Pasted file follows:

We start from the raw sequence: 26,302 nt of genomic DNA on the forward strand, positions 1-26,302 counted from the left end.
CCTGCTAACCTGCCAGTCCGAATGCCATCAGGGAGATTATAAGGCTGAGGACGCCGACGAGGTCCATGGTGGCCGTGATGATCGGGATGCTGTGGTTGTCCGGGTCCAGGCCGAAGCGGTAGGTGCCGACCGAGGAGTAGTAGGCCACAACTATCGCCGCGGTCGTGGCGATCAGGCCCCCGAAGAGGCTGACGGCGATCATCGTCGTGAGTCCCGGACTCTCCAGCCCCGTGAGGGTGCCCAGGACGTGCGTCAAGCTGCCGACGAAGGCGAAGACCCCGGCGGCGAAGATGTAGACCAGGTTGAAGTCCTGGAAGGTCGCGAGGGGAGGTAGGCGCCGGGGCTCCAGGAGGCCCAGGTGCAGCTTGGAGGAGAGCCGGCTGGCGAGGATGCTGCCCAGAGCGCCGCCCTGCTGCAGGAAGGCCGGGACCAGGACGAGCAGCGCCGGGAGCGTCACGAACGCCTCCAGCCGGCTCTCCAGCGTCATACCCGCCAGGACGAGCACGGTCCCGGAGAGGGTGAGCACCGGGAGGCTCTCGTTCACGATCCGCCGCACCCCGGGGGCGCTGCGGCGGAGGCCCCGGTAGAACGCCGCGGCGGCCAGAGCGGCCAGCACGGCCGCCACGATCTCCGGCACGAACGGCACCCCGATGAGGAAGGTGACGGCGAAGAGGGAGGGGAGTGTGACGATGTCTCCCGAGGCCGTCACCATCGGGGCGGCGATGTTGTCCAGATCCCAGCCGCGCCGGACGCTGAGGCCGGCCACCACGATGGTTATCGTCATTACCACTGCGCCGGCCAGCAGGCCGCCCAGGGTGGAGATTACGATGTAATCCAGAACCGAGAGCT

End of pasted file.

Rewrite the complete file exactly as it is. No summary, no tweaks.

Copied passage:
We start from the raw sequence: 26,302 nt of genomic DNA on the forward strand, positions 1-26,302 counted from the left end.
CCTGCTAACCTGCCAGTCCGAATGCCATCAGGGAGATTATAAGGCTGAGGACGCCGACGAGGTCCATGGTGGCCGTGATGATCGGGATGCTGTGGTTGTCCGGGTCCAGGCCGAAGCGGTAGGTGCCGACCGAGGAGTAGTAGGCCACAACTATCGCCGCGGTCGTGGCGATCAGGCCCCCGAAGAGGCTGACGGCGATCATCGTCGTGAGTCCCGGACTCTCCAGCCCCGTGAGGGTGCCCAGGACGTGCGTCAAGCTGCCGACGAAGGCGAAGACCCCGGCGGCGAAGATGTAGACCAGGTTGAAGTCCTGGAAGGTCGCGAGGGGAGGTAGGCGCCGGGGCTCCAGGAGGCCCAGGTGCAGCTTGGAGGAGAGCCGGCTGGCGAGGATGCTGCCCAGAGCGCCGCCCTGCTGCAGGAAGGCCGGGACCAGGACGAGCAGCGCCGGGAGCGTCACGAACGCCTCCAGCCGGCTCTCCAGCGTCATACCCGCCAGGACGAGCACGGTCCCGGAGAGGGTGAGCACCGGGAGGCTCTCGTTCACGATCCGCCGCACCCCGGGGGCGCTGCGGCGGAGGCCCCGGTAGAACGCCGCGGCGGCCAGAGCGGCCAGCACGGCCGCCACGATCTCCGGCACGAACGGCACCCCGATGAGGAAGGTGACGGCGAAGAGGGAGGGGAGTGTGACGATGTCTCCCGAGGCCGTCACCATCGGGGCGGCGATGTTGTCCAGATCCCAGCCGCGCCGGACGCTGAGGCCGGCCACCACGATGGTTATCGTCATTACCACTGCGCCGGCCAGCAGGCCGCCCAGGGTGGAGATTACGATGTAATCCAGAACCGAGAGCT